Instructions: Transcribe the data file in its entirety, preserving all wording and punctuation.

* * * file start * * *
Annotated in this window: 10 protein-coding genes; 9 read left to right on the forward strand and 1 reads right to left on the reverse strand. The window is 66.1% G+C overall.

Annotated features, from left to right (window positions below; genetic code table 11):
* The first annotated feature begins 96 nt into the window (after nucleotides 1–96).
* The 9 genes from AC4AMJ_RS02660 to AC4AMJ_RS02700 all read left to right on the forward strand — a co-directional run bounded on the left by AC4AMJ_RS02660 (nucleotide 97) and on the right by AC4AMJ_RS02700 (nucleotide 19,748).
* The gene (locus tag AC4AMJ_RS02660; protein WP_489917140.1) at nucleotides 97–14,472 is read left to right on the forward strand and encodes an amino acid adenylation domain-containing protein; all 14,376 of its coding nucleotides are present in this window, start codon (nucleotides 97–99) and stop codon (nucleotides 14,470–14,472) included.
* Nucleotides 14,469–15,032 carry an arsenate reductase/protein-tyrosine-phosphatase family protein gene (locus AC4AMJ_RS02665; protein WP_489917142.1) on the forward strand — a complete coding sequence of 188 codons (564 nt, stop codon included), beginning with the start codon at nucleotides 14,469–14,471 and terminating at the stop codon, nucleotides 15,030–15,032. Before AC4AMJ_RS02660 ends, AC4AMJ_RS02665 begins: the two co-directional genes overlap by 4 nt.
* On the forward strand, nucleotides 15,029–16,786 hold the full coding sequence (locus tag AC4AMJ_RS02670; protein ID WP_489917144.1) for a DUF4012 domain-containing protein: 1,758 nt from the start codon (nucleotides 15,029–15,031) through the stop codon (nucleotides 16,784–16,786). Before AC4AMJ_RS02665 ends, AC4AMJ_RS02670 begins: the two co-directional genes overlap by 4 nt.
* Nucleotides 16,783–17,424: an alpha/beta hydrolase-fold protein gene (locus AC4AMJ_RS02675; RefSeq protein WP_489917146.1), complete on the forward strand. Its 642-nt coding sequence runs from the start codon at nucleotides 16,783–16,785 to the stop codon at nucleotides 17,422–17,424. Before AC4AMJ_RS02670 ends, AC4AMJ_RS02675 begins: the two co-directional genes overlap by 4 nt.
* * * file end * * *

Annotated in this window: 10 protein-coding genes; 9 read left to right on the forward strand and 1 reads right to left on the reverse strand. The window is 66.1% G+C overall.

Annotated features, from left to right (window positions below; genetic code table 11):
* The first annotated feature begins 96 nt into the window (after nucleotides 1–96).
* The 9 genes from AC4AMJ_RS02660 to AC4AMJ_RS02700 all read left to right on the forward strand — a co-directional run bounded on the left by AC4AMJ_RS02660 (nucleotide 97) and on the right by AC4AMJ_RS02700 (nucleotide 19,748).
* The gene (locus tag AC4AMJ_RS02660; protein WP_489917140.1) at nucleotides 97–14,472 is read left to right on the forward strand and encodes an amino acid adenylation domain-containing protein; all 14,376 of its coding nucleotides are present in this window, start codon (nucleotides 97–99) and stop codon (nucleotides 14,470–14,472) included.
* Nucleotides 14,469–15,032 carry an arsenate reductase/protein-tyrosine-phosphatase family protein gene (locus AC4AMJ_RS02665; protein WP_489917142.1) on the forward strand — a complete coding sequence of 188 codons (564 nt, stop codon included), beginning with the start codon at nucleotides 14,469–14,471 and terminating at the stop codon, nucleotides 15,030–15,032. Before AC4AMJ_RS02660 ends, AC4AMJ_RS02665 begins: the two co-directional genes overlap by 4 nt.
* On the forward strand, nucleotides 15,029–16,786 hold the full coding sequence (locus tag AC4AMJ_RS02670; protein ID WP_489917144.1) for a DUF4012 domain-containing protein: 1,758 nt from the start codon (nucleotides 15,029–15,031) through the stop codon (nucleotides 16,784–16,786). Before AC4AMJ_RS02665 ends, AC4AMJ_RS02670 begins: the two co-directional genes overlap by 4 nt.
* Nucleotides 16,783–17,424: an alpha/beta hydrolase-fold protein gene (locus AC4AMJ_RS02675; RefSeq protein WP_489917146.1), complete on the forward strand. Its 642-nt coding sequence runs from the start codon at nucleotides 16,783–16,785 to the stop codon at nucleotides 17,422–17,424. Before AC4AMJ_RS02670 ends, AC4AMJ_RS02675 begins: the two co-directional genes overlap by 4 nt.